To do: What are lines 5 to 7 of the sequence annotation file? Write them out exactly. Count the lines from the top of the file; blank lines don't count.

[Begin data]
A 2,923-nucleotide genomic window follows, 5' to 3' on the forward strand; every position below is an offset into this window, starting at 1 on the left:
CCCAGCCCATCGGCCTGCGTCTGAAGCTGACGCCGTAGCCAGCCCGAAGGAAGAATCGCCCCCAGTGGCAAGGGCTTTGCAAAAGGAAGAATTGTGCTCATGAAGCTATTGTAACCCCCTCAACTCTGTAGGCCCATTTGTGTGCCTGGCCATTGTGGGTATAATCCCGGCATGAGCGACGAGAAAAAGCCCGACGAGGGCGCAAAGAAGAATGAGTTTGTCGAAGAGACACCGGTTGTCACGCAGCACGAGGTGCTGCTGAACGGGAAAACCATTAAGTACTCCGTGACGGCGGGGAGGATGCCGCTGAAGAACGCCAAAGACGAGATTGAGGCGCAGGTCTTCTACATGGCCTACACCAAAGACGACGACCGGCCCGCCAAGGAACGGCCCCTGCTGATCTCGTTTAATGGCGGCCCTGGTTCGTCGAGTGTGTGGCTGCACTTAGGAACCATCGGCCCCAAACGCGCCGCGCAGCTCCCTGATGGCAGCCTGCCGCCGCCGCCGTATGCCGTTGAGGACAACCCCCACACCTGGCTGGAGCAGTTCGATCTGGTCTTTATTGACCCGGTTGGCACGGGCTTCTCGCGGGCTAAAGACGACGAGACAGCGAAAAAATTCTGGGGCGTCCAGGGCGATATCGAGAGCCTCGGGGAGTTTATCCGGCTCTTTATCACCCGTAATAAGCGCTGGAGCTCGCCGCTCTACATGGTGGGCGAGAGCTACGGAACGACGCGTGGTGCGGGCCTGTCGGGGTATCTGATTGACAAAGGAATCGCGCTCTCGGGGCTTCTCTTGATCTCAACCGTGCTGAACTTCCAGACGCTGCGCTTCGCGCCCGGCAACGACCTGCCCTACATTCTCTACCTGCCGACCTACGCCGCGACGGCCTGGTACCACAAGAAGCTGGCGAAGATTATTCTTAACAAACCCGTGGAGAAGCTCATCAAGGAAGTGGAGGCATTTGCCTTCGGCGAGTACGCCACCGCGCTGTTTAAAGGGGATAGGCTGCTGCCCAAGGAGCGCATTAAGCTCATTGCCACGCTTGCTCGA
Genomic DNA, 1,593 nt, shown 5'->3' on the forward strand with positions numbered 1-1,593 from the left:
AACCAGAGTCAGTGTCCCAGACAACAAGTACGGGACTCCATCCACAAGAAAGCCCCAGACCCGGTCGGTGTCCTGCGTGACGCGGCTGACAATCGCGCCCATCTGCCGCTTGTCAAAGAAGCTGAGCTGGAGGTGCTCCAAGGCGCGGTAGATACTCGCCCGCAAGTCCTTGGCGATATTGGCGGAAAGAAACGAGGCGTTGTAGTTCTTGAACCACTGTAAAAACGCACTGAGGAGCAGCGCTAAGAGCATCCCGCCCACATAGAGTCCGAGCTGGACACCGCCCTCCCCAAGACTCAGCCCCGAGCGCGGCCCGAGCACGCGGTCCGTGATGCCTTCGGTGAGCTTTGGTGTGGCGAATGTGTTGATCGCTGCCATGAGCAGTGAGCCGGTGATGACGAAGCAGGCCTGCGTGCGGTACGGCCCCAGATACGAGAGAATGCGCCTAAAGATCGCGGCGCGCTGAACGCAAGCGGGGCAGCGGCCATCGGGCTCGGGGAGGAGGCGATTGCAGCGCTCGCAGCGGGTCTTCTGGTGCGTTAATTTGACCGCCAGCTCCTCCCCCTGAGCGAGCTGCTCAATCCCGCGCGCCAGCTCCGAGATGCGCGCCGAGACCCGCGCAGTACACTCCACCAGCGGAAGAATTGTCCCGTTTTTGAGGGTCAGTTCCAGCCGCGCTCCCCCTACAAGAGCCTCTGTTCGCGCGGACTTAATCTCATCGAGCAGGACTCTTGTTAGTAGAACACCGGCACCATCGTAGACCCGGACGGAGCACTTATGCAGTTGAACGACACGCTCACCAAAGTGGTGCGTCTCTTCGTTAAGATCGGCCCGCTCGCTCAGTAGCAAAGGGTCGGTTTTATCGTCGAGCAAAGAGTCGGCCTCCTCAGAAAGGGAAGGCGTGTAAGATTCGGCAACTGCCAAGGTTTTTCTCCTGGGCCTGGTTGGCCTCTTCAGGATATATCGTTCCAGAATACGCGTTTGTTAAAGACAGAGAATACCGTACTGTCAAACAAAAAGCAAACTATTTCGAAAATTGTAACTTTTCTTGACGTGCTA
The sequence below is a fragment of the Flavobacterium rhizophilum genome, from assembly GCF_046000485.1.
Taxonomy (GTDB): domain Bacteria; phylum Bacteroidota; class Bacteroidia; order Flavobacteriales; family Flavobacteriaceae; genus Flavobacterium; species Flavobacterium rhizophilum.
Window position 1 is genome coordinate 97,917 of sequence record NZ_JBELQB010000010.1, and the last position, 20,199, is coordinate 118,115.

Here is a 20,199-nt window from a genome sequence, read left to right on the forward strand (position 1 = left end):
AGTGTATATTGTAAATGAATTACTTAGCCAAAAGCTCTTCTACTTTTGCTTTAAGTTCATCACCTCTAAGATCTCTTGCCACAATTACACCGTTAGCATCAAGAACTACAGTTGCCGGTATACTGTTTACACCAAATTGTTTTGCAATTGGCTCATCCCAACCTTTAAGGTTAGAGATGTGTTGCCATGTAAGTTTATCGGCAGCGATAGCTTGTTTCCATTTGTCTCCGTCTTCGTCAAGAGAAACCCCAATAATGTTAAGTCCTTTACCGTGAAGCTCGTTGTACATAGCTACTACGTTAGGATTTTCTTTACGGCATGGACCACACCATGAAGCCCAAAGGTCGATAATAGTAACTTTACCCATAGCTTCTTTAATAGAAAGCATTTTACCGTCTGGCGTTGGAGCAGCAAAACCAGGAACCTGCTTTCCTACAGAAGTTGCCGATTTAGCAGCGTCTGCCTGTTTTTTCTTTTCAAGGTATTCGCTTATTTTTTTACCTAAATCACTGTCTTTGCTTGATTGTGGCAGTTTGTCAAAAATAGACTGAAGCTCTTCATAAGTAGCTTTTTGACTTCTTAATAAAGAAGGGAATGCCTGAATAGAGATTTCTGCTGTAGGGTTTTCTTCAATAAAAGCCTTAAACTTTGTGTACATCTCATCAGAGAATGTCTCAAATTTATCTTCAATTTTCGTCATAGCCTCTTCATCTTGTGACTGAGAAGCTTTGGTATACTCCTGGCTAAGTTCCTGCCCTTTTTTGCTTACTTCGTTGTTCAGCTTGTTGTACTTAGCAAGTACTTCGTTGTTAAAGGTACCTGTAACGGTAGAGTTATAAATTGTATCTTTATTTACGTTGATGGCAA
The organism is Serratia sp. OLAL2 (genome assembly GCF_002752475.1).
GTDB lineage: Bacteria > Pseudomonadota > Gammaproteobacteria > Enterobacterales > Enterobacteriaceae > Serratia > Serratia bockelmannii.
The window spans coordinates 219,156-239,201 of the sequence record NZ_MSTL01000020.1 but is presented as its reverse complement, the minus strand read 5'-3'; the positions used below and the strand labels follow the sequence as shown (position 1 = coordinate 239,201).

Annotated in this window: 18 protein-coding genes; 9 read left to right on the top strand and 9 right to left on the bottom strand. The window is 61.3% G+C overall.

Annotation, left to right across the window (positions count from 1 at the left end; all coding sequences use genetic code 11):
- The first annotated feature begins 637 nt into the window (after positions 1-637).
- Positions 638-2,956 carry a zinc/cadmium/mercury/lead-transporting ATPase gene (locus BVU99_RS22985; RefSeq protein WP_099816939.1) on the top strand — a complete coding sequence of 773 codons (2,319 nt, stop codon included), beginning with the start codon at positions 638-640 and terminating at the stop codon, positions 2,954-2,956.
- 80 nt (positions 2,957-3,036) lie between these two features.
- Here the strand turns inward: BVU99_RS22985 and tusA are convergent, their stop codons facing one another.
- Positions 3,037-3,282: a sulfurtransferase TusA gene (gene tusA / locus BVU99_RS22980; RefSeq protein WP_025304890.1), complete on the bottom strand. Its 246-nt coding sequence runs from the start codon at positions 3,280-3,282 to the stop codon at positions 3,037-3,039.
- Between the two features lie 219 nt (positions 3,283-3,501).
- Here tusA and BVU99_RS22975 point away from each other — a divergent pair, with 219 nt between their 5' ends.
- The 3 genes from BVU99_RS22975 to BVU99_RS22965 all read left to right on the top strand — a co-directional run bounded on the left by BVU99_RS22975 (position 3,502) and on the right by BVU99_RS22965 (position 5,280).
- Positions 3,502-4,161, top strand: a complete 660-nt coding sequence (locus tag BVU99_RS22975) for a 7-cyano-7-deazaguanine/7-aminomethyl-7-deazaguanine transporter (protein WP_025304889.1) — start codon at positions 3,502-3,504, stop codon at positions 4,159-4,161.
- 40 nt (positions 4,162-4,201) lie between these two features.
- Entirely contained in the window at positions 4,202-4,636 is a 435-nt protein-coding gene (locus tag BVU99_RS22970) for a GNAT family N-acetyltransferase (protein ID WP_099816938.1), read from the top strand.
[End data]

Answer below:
The sequence below is a fragment of the Flavobacterium rhizophilum genome, from assembly GCF_046000485.1.
Taxonomy (GTDB): domain Bacteria; phylum Bacteroidota; class Bacteroidia; order Flavobacteriales; family Flavobacteriaceae; genus Flavobacterium; species Flavobacterium rhizophilum.
Window position 1 is genome coordinate 97,917 of sequence record NZ_JBELQB010000010.1, and the last position, 20,199, is coordinate 118,115.